- framing -

Once our foundation was ready, we moved on to framing.


340 Fairfax is designed for 100-year life. That made it essential to choose a floor system designed to last its lifetime. The natural choice was engineered beams and joists. A properly engineered floor system is simply ingenious. It provides a stronger, stiffer floor, resist bending, bouncing, eliminates twisting, shrinking, splitting, and delivers a flatter, quieter and more stable floor and it reduces waste.

Over top of the joists we used a subfloor material called Advantech.
 

Advantech is specifically engineered to provide more water resistance and structural
stability compared to conventional and less expensive OSB (Oriented Strand Board).

 

When the sun comes out, we squeegee the water off. There’s no swelling, no raised
edges and no delamination. Advantec compliments the engineered floor system and left us with a strong, solid floor.

The frame is the skeleton of a house.

 

A strong frame provides good support for everything that follows. If the frame is weak or poorly designed, expensive finishes or fancy trim will never cover the flaws. Drywall cracks; doors stick, floors squeak and moldings move creating big gaps. Most of the time, these defects don’t show for 4 or 5 years. By then, the repair bill may fall on the owner.

Lots of folks think that all you need for a strong skeleton is just more wood. After all we will never run out of trees. But we’ve learned that more wood doesn’t mean more support.

 

It’s more about how you put the pieces together. Unnecessary wood is simply wasteful
and irresponsible.

 

Too much wood can also threaten indoor comfort. The term Thermal bridging describes what occurs when a poor insulating material is used in wall, ceiling or floor.

 

Wood is a poor insulator. Compared to insulation, it allows 3-4 times more heat to pass through walls, ceilings and floors. Consequently, every wooden structural component in the skeleton represents a weak spot in the layer of insulation surrounding the house.


Typically these deficiencies make up about 25%-30% of the building shell. Here is an
infrared image showing the heat loss from framing members in a typical home.

Everywhere you see yellow, orange and red represents heat escaping from the house.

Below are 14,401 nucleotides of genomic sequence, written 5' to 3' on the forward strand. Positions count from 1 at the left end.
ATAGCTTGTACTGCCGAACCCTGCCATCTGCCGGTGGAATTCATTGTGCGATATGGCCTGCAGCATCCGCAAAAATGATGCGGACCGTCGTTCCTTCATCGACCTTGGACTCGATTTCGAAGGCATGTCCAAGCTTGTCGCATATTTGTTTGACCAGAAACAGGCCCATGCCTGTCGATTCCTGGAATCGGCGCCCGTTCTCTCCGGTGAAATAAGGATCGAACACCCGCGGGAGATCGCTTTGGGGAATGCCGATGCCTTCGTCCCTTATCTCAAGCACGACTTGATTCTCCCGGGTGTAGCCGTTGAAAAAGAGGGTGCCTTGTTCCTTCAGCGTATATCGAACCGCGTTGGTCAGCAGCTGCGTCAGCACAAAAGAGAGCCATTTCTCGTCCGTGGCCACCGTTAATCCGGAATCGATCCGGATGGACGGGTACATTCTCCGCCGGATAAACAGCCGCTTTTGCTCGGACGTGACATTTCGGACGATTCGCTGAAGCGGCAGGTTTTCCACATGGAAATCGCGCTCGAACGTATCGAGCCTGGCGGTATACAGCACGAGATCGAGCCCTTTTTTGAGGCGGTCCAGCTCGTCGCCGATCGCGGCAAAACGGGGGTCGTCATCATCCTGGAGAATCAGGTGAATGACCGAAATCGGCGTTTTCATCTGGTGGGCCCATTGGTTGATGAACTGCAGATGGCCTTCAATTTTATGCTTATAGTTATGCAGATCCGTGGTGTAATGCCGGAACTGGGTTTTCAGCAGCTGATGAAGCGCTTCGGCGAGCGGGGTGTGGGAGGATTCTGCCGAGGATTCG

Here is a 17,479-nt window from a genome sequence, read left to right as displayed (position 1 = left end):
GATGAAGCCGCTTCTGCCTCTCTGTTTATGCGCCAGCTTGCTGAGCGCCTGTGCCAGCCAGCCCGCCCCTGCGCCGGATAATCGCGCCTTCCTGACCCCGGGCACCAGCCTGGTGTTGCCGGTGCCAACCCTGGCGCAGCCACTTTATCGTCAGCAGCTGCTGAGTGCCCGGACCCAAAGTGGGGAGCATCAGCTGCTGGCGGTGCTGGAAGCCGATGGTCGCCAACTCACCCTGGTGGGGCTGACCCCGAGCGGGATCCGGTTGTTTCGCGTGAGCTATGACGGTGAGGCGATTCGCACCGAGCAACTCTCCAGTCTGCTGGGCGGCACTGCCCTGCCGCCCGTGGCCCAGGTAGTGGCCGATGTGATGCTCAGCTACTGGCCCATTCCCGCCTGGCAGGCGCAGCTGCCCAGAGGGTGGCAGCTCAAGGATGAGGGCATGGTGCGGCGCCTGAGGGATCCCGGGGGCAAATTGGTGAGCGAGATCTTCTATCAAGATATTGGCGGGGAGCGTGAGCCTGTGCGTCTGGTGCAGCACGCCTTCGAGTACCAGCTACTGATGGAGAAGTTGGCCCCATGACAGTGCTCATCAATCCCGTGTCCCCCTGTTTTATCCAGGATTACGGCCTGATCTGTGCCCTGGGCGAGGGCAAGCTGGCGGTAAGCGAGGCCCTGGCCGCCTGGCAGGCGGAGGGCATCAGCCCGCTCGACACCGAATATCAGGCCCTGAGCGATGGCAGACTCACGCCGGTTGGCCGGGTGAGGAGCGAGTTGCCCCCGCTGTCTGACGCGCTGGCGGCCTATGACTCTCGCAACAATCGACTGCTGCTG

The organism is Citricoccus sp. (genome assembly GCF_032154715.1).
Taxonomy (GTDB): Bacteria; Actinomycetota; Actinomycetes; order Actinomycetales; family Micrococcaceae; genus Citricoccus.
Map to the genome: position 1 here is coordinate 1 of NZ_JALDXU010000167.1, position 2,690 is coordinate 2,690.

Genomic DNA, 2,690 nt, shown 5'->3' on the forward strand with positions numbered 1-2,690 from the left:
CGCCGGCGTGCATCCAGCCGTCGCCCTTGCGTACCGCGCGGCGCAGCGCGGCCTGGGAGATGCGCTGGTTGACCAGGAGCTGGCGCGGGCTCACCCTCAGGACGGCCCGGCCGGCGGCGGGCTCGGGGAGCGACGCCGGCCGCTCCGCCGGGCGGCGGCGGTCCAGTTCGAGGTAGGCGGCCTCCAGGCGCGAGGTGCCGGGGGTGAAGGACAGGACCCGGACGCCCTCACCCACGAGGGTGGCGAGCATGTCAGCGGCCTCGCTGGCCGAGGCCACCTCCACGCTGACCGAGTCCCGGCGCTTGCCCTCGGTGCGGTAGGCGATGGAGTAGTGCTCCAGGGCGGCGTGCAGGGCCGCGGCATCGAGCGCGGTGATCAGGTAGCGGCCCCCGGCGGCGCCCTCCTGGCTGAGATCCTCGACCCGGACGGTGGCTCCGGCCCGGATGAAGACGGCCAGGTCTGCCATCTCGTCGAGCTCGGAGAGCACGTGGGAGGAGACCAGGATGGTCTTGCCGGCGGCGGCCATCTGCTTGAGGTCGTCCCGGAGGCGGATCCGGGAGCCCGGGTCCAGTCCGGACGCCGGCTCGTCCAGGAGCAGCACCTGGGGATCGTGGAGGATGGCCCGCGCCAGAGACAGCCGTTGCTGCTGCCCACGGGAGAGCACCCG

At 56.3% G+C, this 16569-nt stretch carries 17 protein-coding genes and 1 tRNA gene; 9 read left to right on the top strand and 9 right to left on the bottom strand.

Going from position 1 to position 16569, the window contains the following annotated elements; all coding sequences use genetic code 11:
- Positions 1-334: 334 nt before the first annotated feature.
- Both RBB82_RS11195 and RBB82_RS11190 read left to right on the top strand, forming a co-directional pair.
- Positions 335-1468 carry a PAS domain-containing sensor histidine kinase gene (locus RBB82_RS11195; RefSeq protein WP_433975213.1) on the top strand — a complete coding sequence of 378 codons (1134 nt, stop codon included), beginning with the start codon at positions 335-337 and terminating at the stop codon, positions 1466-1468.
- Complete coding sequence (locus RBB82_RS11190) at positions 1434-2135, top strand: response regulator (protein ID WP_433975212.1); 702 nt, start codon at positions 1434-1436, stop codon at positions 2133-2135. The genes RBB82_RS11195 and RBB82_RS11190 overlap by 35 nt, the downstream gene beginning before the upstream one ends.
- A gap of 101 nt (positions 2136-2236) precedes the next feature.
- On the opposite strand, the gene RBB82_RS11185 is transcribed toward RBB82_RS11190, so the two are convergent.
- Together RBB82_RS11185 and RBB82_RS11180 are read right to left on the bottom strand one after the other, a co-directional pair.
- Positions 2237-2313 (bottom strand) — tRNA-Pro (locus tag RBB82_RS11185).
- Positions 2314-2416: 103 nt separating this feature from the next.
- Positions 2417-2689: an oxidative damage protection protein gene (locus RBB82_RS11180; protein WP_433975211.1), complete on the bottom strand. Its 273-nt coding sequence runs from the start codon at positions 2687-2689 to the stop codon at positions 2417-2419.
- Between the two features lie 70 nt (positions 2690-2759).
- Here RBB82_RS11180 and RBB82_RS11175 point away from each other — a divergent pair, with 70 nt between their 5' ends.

Of course this wastes energy. But more importantly, these flaws create cold spots on
inside wall surfaces. Cold spots make us feel uncomfortable. It is called the “cold wall
effect”. On cold days, the “cold wall effect” feels like a draft on your ankles, your arms or the back of your neck. Yet there is no air movement. The cold wall just sucks the heat out of your body. Cold spots also invite condensation and mold growth.

 

There is nothing good about hidden mold growing inside a wall.


Our goal at 340 Fairfax was to build a strong disaster resistant skeleton that would
support unparalleled comfort. Uncompromising comfort requires an exceptionally well
insulated home. Unfortunately, the “old way” of building and framing houses is totally
inadequate in providing the level of comfort we demanded.

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At 340 Fairfax we abandoned the “old way” of framing and substituted state-of- the-art framing techniques. Referred to as advanced framing, these procedures are simply a smarter way to frame houses. The methods reduce waste, without structural
compromise. This provides space for additional insulation. Reducing thermal bridges
enhances indoor comfort and minimizes the risk of condensation and mold growth.

 

Advanced framing reduced the effects of thermal bridging 40%-50%. But there was still too much heat loss in the framing skeleton to meet our comfort requirements. The
question was, is there a way to reduce the inefficiency of the thermal bridges without
removing the necessary wood for a strong skeleton?

 

340 Fairfax needed an insulated jacket. So we wrapped all the exterior walls with a
continuous layer of 1-½ inch foam insulation. We used a product called Thermax
insulated sheathing, manufactured by Dow. Now the cold wall effect is gone and the
wood framing stays warmer and dryer.